President Obama appeared on what seemed like half my channels the other evening, pitching his prescription for health care.
The president had plenty to say about the American people.
Politicians have in recent years taken up the American people in a big
way, and we are as a result getting quite a lot of press coverage.
Watched the latest episode of the Harry Potter series Sunday at the
Eltrym, and the film erased two and a half hours as effortlessly as did
the five movies that came before it.
Even without malted milk balls or red vines to sweeten the experience.
I expected as much.
Public goodbyes aren’t my thing, but in the newspaper business they sure can be efficiently handled.
In one column I can wish you all well and say nice things about the people I’ve worked alongside the past nine years.
Both are easy tasks, but neither is a job I tackle with relish. Except for the nice-making part.
First things first.
You people — you know who you are, because you’ve graced our Page 1
over the years — have been wonderful, a privilege to profile. Ned
Steele told me the moving story of his Marine Corps service during the
Battle of Guadalcanal — a story so painful he’d just started sharing it
with family members in August 2002, the 60th anniversary of that fierce
Saying goodbye has never been easy for me, but a particular melancholy
has come over me in recent weeks at the prospect of watching my
colleague Mike Ferguson leave the Baker City Herald building for the
last time as he prepares to move his family to Iowa.
I won’t say that I’ve enjoyed every day of working side by side with Mike. You see, I like a quiet work environment.
Mike, on the other hand, is a thespian and a storyteller. He even
fancies himself as something of a song-and-dance man. On more than one
occasion, upon arriving at the office with a less-than-enthusiastic
attitude, Mike’s voice has been the first thing I’ve heard as I walked
through the front door. Never mind that he’s still two rooms away at
My colleague Mike Ferguson will leave soon for Iowa, where he will not, so far as I know, work in the corn industry.
This bothers me (Mike’s leaving, not his inability to find corn-related
employment, even in Iowa) because his departure means I have to figure
out who’s going to report on Baker City Council meetings and do the
myriad other tasks which Mike has performed deftly and with particular
aplomb since he joined the Herald’s staff nine years ago.
Basically this looks to me like something of a hassle, and I dislike those.
But there’s another Mike Ferguson who’s leaving.
I call him my friend.
A lake ought to have a name, mainly so I can tell people where I was when I got pierced by a gaggle of mosquitoes.
Or swarm, or whatever you call a bunch of ill-tempered mosquitoes.
The notion that freedom is on the wane in America seems to have gained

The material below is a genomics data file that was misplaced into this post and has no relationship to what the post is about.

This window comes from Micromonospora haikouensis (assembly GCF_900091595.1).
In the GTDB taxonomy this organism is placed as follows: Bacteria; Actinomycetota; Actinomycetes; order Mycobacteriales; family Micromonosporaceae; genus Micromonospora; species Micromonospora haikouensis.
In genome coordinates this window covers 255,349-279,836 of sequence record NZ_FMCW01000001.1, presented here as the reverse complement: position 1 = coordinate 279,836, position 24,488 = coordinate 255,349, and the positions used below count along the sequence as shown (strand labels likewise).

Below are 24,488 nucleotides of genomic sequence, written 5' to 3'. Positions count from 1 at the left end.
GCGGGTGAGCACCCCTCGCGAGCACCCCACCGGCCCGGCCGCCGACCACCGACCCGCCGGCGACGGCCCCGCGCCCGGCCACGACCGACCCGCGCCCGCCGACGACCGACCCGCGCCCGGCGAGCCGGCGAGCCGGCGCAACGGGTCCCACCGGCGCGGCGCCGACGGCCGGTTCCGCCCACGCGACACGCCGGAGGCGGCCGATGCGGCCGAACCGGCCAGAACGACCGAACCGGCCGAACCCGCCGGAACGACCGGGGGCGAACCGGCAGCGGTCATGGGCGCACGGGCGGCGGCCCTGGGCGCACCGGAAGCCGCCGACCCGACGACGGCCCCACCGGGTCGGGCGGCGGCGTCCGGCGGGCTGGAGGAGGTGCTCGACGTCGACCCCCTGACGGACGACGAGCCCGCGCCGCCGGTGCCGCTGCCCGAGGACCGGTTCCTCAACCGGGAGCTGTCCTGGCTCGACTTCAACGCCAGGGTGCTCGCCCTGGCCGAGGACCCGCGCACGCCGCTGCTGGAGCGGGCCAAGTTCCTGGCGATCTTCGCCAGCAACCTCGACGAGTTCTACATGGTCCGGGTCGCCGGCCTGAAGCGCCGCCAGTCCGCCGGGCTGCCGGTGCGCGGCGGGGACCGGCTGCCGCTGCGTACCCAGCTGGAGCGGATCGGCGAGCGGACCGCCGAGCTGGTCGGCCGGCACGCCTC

widespread currency these past several years. This is an alarming
prospect at any time, but it seems to me particularly so as I ponder
the matter on this eve of America’s birthday.
On July 4, more than on any other day, we celebrate our shared belief
that freedom is not merely desirable but necessary, the granitic
foundation which underlies and supports the grand and noble
construction that is the United States.
The possibility that the bedrock beneath us might in fact be riddled
with cracks after 233 years, which is no great span in the life of a
nation, troubles me greatly.
A report bearing the intriguing title “Economic Impacts of
Non-motorized (Quiet) Recreation on the Wallowa-Whitman National
Forest” reached my desk recently.
It was that little word — “quiet” —which caught my attention. The word
itself didn’t interest me especially, as I learned some time back what
What piqued my curiosity, rather, were the author’s use of quiet to
describe recreation, and his decision to confine quiet to the
grammatical quarantine that is the parentheses. This suggests to me
that the author, Dr. Kreg Lindberg of Oregon State University’s
Cascades Campus in Bend, isn’t confident that either quiet or
non-motorized precisely conveys the sort of recreation he studied, so
he put them both in the title.
I blundered into a patch of stinging nettles while hiking cross-country
in the Elkhorns a few weeks back. This unplanned encounter, which
happened in the sort of squelchy spot where nettles often lurk, annoyed
me slightly. My bare calves, which bore the brunt of the prickling,
were somewhat more put out by my lack of attentiveness.
At the time — despite the short interval, the event has already
acquired the nostalgic patina of a bygone and more innocent era — I
presumed that nettles were about the most dangerous plant I’d be apt to
step on in the mountains.
(And I felt fortunate at that — I’m clumsy, and so prone to stepping
on, and in, most anything, including thunderstorms that pelt me with
hailstones the size of marbles, except the hail, lacking the smoothness
of a marble, leaves welts. )
As many of you may know, over the past several years the Forest Service
has been engaged in a public process to designate roads, trails, and
areas for motorized use on all national forests throughout the country.
The use of motor vehicles, particularly off-highway vehicles, is one of
the fastest growing forms of outdoor recreation on national forest
lands. The efforts are focused on looking at a system of routes that
provides recreational opportunities and access for public motorized
use, while providing protection to national forest resources.